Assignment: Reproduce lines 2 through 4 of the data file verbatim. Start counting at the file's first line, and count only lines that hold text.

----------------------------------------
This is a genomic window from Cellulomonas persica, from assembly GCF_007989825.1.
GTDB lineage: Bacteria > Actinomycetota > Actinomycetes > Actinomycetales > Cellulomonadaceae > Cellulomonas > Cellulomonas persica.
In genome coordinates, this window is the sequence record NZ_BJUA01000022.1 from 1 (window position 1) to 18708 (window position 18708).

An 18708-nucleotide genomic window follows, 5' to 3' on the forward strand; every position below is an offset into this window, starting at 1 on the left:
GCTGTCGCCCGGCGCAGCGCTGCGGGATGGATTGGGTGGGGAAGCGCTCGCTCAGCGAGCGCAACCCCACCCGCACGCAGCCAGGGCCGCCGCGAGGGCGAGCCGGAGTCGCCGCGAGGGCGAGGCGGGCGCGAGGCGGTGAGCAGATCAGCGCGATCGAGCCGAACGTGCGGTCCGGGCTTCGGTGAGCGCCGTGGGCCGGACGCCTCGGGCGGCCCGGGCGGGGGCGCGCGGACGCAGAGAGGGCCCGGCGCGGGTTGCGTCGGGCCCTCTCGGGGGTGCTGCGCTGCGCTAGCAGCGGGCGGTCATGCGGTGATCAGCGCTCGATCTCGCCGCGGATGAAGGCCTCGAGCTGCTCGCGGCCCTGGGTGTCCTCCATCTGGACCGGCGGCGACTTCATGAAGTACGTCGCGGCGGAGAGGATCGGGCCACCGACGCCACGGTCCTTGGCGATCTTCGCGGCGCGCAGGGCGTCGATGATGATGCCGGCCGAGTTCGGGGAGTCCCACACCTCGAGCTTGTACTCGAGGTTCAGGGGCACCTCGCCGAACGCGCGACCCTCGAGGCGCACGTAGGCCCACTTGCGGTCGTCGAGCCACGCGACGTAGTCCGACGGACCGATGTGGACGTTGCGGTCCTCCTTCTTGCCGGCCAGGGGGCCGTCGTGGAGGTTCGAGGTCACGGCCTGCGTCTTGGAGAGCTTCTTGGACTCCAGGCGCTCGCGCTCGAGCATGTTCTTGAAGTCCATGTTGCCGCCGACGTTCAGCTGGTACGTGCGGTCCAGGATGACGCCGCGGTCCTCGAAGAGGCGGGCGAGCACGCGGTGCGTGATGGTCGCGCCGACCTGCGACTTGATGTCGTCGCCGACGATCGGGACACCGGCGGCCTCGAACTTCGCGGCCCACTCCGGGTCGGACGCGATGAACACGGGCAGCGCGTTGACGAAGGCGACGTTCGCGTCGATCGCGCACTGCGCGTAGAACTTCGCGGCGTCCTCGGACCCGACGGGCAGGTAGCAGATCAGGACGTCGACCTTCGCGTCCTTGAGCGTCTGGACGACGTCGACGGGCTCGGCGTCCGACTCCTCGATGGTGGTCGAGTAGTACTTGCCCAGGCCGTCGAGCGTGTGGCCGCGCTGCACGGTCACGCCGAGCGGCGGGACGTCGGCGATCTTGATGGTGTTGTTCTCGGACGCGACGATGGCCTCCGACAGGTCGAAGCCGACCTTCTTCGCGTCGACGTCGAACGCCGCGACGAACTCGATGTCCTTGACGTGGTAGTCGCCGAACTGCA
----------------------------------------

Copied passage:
GTDB lineage: Bacteria > Actinomycetota > Actinomycetes > Actinomycetales > Cellulomonadaceae > Cellulomonas > Cellulomonas persica.
In genome coordinates, this window is the sequence record NZ_BJUA01000022.1 from 1 (window position 1) to 18708 (window position 18708).

An 18708-nucleotide genomic window follows, 5' to 3' on the forward strand; every position below is an offset into this window, starting at 1 on the left: